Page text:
Detailed Accident Report
Submitted By: Jonathan Klein/Madison Ranger District
Place: Arasta Creek, in the Gravelly Range
Summary: 2 snowmobilers caught, 1 buried, blue, and very lucky
On Saturday, March 6, a group of snowmobilers were highmarking in the Arasta Creek drainage of the north Gravelly Range.? At 11:45 a.m. one rider headed up the 35 degree east facing slope and returned safely to the base of the hill.?Then two others started up, one after the other.? As the lead rider reached his turn around point he felt the `ground` begin to shake like an earthquake and chunks of snow statrted rising up all around.? Realizing he had triggered an avalance, this first rider completed a turn and tried to angle across and down to the? north edge of the slide.? The people at the toe of the slope watched as he was bounced off this machine and disappeared under the snow momentarily before popping out, 100 yards below, and `swimming` to the edge.? No one to this point had watched the other rider on the slope.? With the first rider safe, they turned to look for the second and saw him and his machine disappear near a small group of trees about 100 yards directly up from their position. The second rider, a 21 year old male from Ennis, was not seen again as the snow continued to slide.? When the avalanche stopped, the six searchers hurried up to the trees, the last seen spot.? They had no avalanche transceivers and only two shovels.? Those without shovels began digging in the snow with their hands.
One of these hand diggers, returned to her snowmobile to get a pair of gloves and as she started back up the hill, noticed a piece of curved metal sticking out of the snow about two inches, at the toe of the slide and at least 100 yards below the last seen point.? It was the ski of a snowmobile.? All searchers then hurried to that spot.? One grabbed a small stick and probed, striking the buried victem's leg.? They dug and pulled the young man from the snow.? He had been buried for twenty minutes in a head down position, about 3.5 feet deep.? He was still on the snowmobile.? He as blue, and rescuers cleared his mouth and gave him a couple of CPR breaths.? He began breathing immediately on his own.??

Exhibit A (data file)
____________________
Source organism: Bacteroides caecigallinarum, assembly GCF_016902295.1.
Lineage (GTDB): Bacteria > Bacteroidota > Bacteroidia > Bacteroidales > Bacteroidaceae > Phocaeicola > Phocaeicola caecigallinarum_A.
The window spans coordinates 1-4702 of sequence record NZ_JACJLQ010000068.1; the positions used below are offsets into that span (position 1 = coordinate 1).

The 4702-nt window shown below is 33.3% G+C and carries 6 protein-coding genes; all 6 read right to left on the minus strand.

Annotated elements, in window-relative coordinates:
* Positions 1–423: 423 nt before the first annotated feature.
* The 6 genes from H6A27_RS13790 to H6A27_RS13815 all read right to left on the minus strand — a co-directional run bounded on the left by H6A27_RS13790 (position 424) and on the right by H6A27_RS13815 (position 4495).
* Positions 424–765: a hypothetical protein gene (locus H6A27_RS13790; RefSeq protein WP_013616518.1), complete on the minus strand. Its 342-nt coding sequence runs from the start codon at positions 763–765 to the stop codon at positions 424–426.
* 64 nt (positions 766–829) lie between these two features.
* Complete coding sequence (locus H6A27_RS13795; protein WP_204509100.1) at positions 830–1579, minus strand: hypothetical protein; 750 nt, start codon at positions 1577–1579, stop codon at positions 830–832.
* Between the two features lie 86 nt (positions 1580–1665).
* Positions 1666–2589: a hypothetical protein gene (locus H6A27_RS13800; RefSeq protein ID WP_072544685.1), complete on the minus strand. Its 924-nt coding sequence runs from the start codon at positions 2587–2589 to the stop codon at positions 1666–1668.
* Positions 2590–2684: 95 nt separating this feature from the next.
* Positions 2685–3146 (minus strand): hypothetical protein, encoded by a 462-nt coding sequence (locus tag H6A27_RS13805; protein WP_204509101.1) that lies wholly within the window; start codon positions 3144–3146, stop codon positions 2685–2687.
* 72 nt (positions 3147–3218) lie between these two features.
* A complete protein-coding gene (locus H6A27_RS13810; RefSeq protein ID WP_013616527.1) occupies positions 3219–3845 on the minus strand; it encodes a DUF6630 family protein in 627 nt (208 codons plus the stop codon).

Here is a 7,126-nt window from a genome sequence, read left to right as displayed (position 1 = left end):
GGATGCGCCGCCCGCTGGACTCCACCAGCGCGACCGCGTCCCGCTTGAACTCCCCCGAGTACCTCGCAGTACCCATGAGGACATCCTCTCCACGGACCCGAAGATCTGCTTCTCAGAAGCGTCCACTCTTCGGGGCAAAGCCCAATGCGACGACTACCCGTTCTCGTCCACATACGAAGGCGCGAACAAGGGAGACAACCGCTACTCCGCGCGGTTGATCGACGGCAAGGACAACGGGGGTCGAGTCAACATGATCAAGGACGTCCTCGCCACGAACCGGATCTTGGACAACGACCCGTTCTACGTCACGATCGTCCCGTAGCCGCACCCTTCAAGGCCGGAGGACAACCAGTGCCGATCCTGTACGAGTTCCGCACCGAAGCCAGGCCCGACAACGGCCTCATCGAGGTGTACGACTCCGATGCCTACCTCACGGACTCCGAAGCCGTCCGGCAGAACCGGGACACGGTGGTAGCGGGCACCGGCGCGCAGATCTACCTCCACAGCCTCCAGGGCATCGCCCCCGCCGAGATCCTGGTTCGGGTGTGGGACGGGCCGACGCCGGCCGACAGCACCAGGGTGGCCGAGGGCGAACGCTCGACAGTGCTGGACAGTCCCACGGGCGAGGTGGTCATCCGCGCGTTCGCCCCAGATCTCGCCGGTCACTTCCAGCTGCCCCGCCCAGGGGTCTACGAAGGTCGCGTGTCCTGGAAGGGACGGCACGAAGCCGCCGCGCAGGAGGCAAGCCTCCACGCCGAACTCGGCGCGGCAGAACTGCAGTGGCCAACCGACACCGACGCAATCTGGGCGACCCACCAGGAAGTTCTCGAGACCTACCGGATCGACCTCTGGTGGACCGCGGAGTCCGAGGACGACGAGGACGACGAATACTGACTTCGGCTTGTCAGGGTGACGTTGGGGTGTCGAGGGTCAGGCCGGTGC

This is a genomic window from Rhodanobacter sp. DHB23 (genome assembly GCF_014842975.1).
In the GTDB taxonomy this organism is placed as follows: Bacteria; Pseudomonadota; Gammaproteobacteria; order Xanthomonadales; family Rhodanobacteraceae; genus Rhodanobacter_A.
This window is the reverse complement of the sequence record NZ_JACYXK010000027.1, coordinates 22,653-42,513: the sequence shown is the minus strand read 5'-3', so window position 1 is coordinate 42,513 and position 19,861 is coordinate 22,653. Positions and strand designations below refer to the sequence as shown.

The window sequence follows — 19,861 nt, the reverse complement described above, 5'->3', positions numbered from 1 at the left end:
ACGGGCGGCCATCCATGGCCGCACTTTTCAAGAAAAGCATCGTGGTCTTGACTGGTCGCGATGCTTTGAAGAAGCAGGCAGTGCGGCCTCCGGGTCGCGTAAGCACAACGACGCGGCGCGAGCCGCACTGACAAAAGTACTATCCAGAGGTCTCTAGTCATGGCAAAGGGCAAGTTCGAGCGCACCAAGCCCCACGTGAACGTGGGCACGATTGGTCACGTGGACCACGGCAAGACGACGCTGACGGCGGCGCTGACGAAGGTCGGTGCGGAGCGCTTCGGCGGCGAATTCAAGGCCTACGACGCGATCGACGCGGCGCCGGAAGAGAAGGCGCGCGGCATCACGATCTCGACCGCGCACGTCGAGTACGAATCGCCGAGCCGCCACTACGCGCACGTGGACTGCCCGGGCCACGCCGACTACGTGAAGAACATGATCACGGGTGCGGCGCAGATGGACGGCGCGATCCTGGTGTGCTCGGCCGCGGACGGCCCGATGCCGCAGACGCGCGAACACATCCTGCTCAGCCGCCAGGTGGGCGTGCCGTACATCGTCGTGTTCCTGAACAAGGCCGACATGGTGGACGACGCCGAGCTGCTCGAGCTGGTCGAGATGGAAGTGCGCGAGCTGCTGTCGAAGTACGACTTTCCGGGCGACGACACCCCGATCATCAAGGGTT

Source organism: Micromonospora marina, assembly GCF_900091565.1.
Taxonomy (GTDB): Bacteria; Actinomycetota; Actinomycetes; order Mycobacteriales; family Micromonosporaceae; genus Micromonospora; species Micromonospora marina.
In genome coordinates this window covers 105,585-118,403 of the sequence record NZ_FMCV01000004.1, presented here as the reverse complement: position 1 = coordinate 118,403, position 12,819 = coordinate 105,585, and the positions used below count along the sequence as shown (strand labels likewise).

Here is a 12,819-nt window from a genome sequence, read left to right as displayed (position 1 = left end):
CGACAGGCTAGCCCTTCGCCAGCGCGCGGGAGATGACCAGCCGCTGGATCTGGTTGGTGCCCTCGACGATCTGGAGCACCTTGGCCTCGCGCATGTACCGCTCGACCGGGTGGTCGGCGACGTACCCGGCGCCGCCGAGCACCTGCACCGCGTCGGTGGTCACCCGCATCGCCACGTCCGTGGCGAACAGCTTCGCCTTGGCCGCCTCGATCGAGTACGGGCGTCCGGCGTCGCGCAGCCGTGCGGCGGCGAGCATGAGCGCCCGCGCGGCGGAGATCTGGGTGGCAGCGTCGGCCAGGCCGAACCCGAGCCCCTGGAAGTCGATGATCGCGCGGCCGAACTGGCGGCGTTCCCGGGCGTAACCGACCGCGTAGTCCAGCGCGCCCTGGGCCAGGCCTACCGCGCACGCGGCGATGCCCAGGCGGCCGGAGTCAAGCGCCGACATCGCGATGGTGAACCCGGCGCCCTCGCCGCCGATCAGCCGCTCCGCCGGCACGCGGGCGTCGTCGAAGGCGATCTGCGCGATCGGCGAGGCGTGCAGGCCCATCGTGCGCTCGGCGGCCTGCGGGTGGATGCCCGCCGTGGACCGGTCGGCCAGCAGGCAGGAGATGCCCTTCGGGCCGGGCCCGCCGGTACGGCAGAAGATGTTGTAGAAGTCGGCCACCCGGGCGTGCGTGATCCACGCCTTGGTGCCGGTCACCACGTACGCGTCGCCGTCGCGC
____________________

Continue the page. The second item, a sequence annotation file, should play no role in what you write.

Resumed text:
I investigated the site about two hours after the incident.? The slide was about 200 yards across and slid 300 feet.? The crown was at least 15' high on the south side where the slope was heavily wind loaded.? On the north side, the crown was 2' high.? There were huge chunks of snow, the size of washers, dryers and even refridgerators, in the debris pile from the wind loaded slab.? I looked at the slide interface and found very large faceted crystals, 1/8 to 1/4" in size.? Pulling out a fist full was like holding good sized diamonds.? There was no bonding at all.? The avalanche slid to the ground in places.? It was a relative large slide, and we are very lucky no one was killed.
Luck played a bigger part in this avalanche than it should have. First, these snowmobilers were not adequately prepared.? They had no beacons, no probes, and only two shovels (which is better than none and probably saved the victem's life).? They were playing on a slope that was obviously "pregnant" with snow, and they broke two cardinal rules of safe snowmobiling;? 'Only one rider on a slope at a time', and 'Never ride above your partner'.?
This story had a happy ending, when it could have just had an ending. One thing of interest I neglected to mention is that the riders involved had climbed that slope forty times before the avalanche released.
Jonathan Klein/Madison Ranger District